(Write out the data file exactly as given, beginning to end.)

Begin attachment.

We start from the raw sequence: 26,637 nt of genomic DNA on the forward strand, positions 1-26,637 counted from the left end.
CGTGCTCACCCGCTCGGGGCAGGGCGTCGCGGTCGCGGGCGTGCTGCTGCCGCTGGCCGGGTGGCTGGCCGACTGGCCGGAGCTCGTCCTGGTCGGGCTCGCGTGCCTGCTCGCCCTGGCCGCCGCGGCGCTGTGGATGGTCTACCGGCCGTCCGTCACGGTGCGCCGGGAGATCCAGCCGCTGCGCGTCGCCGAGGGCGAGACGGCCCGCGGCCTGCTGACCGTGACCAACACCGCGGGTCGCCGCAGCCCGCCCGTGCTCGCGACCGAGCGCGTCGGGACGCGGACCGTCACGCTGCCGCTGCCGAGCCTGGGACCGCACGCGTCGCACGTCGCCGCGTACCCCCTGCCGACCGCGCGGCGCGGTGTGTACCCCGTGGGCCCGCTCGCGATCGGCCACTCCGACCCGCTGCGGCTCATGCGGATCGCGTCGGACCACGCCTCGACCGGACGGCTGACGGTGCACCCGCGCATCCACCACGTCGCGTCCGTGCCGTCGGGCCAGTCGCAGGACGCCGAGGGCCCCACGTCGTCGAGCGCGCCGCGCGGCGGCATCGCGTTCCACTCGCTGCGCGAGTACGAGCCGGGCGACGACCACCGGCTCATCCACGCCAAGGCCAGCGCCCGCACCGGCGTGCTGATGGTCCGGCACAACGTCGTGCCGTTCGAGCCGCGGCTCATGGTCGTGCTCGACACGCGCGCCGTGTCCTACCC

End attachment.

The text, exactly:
We start from the raw sequence: 26,637 nt of genomic DNA on the forward strand, positions 1-26,637 counted from the left end.
CGTGCTCACCCGCTCGGGGCAGGGCGTCGCGGTCGCGGGCGTGCTGCTGCCGCTGGCCGGGTGGCTGGCCGACTGGCCGGAGCTCGTCCTGGTCGGGCTCGCGTGCCTGCTCGCCCTGGCCGCCGCGGCGCTGTGGATGGTCTACCGGCCGTCCGTCACGGTGCGCCGGGAGATCCAGCCGCTGCGCGTCGCCGAGGGCGAGACGGCCCGCGGCCTGCTGACCGTGACCAACACCGCGGGTCGCCGCAGCCCGCCCGTGCTCGCGACCGAGCGCGTCGGGACGCGGACCGTCACGCTGCCGCTGCCGAGCCTGGGACCGCACGCGTCGCACGTCGCCGCGTACCCCCTGCCGACCGCGCGGCGCGGTGTGTACCCCGTGGGCCCGCTCGCGATCGGCCACTCCGACCCGCTGCGGCTCATGCGGATCGCGTCGGACCACGCCTCGACCGGACGGCTGACGGTGCACCCGCGCATCCACCACGTCGCGTCCGTGCCGTCGGGCCAGTCGCAGGACGCCGAGGGCCCCACGTCGTCGAGCGCGCCGCGCGGCGGCATCGCGTTCCACTCGCTGCGCGAGTACGAGCCGGGCGACGACCACCGGCTCATCCACGCCAAGGCCAGCGCCCGCACCGGCGTGCTGATGGTCCGGCACAACGTCGTGCCGTTCGAGCCGCGGCTCATGGTCGTGCTCGACACGCGCGCCGTGTCCTACCC